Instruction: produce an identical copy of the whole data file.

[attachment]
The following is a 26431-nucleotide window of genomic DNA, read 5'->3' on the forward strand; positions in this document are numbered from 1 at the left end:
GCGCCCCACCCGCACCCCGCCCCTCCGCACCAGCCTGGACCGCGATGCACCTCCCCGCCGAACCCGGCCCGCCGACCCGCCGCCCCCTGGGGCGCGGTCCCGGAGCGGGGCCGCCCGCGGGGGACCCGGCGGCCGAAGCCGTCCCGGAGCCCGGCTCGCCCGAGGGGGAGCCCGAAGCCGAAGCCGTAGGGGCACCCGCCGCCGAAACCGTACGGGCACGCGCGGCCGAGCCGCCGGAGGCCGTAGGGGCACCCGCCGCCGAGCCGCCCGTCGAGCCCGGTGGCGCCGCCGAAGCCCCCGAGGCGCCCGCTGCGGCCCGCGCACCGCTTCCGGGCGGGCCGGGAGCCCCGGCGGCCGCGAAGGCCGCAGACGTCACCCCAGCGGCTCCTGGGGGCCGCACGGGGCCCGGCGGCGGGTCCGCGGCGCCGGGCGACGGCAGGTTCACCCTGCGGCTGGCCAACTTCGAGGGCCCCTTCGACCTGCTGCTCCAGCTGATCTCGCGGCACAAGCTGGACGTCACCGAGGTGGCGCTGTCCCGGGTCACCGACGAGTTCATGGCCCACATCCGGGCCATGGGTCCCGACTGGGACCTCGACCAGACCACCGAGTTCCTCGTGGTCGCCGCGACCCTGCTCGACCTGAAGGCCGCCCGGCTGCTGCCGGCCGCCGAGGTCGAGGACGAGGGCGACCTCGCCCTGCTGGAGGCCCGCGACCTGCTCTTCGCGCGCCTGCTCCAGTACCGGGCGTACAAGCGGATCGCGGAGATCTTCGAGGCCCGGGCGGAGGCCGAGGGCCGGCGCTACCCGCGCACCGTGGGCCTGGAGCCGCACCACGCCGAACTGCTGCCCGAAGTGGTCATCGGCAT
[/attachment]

The following is a 26431-nucleotide window of genomic DNA, read 5'->3' on the forward strand; positions in this document are numbered from 1 at the left end:
GCGCCCCACCCGCACCCCGCCCCTCCGCACCAGCCTGGACCGCGATGCACCTCCCCGCCGAACCCGGCCCGCCGACCCGCCGCCCCCTGGGGCGCGGTCCCGGAGCGGGGCCGCCCGCGGGGGACCCGGCGGCCGAAGCCGTCCCGGAGCCCGGCTCGCCCGAGGGGGAGCCCGAAGCCGAAGCCGTAGGGGCACCCGCCGCCGAAACCGTACGGGCACGCGCGGCCGAGCCGCCGGAGGCCGTAGGGGCACCCGCCGCCGAGCCGCCCGTCGAGCCCGGTGGCGCCGCCGAAGCCCCCGAGGCGCCCGCTGCGGCCCGCGCACCGCTTCCGGGCGGGCCGGGAGCCCCGGCGGCCGCGAAGGCCGCAGACGTCACCCCAGCGGCTCCTGGGGGCCGCACGGGGCCCGGCGGCGGGTCCGCGGCGCCGGGCGACGGCAGGTTCACCCTGCGGCTGGCCAACTTCGAGGGCCCCTTCGACCTGCTGCTCCAGCTGATCTCGCGGCACAAGCTGGACGTCACCGAGGTGGCGCTGTCCCGGGTCACCGACGAGTTCATGGCCCACATCCGGGCCATGGGTCCCGACTGGGACCTCGACCAGACCACCGAGTTCCTCGTGGTCGCCGCGACCCTGCTCGACCTGAAGGCCGCCCGGCTGCTGCCGGCCGCCGAGGTCGAGGACGAGGGCGACCTCGCCCTGCTGGAGGCCCGCGACCTGCTCTTCGCGCGCCTGCTCCAGTACCGGGCGTACAAGCGGATCGCGGAGATCTTCGAGGCCCGGGCGGAGGCCGAGGGCCGGCGCTACCCGCGCACCGTGGGCCTGGAGCCGCACCACGCCGAACTGCTGCCCGAAGTGGTCATCGGCAT